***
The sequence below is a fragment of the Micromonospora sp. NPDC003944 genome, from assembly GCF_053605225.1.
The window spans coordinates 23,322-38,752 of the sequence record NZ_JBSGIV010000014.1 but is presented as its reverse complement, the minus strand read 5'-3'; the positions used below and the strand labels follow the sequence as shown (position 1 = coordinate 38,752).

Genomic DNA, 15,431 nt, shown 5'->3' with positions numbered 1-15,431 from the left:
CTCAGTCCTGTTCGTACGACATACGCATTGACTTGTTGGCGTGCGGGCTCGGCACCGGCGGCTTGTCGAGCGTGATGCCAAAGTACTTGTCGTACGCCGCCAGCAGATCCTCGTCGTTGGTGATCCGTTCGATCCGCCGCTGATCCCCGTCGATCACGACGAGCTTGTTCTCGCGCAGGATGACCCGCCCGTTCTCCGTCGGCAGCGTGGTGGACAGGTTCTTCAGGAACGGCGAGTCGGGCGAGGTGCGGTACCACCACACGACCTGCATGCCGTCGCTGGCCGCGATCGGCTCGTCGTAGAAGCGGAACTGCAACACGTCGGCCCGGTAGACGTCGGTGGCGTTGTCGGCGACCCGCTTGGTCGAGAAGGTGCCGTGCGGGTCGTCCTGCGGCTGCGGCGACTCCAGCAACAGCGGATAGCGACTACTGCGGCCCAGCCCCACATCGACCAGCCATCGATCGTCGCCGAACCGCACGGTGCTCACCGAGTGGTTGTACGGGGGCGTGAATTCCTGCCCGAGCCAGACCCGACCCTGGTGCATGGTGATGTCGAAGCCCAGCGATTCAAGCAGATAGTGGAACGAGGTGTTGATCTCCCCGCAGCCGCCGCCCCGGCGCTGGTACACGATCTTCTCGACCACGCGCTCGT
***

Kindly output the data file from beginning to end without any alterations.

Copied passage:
The sequence below is a fragment of the Micromonospora sp. NPDC003944 genome, from assembly GCF_053605225.1.
The window spans coordinates 23,322-38,752 of the sequence record NZ_JBSGIV010000014.1 but is presented as its reverse complement, the minus strand read 5'-3'; the positions used below and the strand labels follow the sequence as shown (position 1 = coordinate 38,752).

Genomic DNA, 15,431 nt, shown 5'->3' with positions numbered 1-15,431 from the left:
CTCAGTCCTGTTCGTACGACATACGCATTGACTTGTTGGCGTGCGGGCTCGGCACCGGCGGCTTGTCGAGCGTGATGCCAAAGTACTTGTCGTACGCCGCCAGCAGATCCTCGTCGTTGGTGATCCGTTCGATCCGCCGCTGATCCCCGTCGATCACGACGAGCTTGTTCTCGCGCAGGATGACCCGCCCGTTCTCCGTCGGCAGCGTGGTGGACAGGTTCTTCAGGAACGGCGAGTCGGGCGAGGTGCGGTACCACCACACGACCTGCATGCCGTCGCTGGCCGCGATCGGCTCGTCGTAGAAGCGGAACTGCAACACGTCGGCCCGGTAGACGTCGGTGGCGTTGTCGGCGACCCGCTTGGTCGAGAAGGTGCCGTGCGGGTCGTCCTGCGGCTGCGGCGACTCCAGCAACAGCGGATAGCGACTACTGCGGCCCAGCCCCACATCGACCAGCCATCGATCGTCGCCGAACCGCACGGTGCTCACCGAGTGGTTGTACGGGGGCGTGAATTCCTGCCCGAGCCAGACCCGACCCTGGTGCATGGTGATGTCGAAGCCCAGCGATTCAAGCAGATAGTGGAACGAGGTGTTGATCTCCCCGCAGCCGCCGCCCCGGCGCTGGTACACGATCTTCTCGACCACGCGCTCGT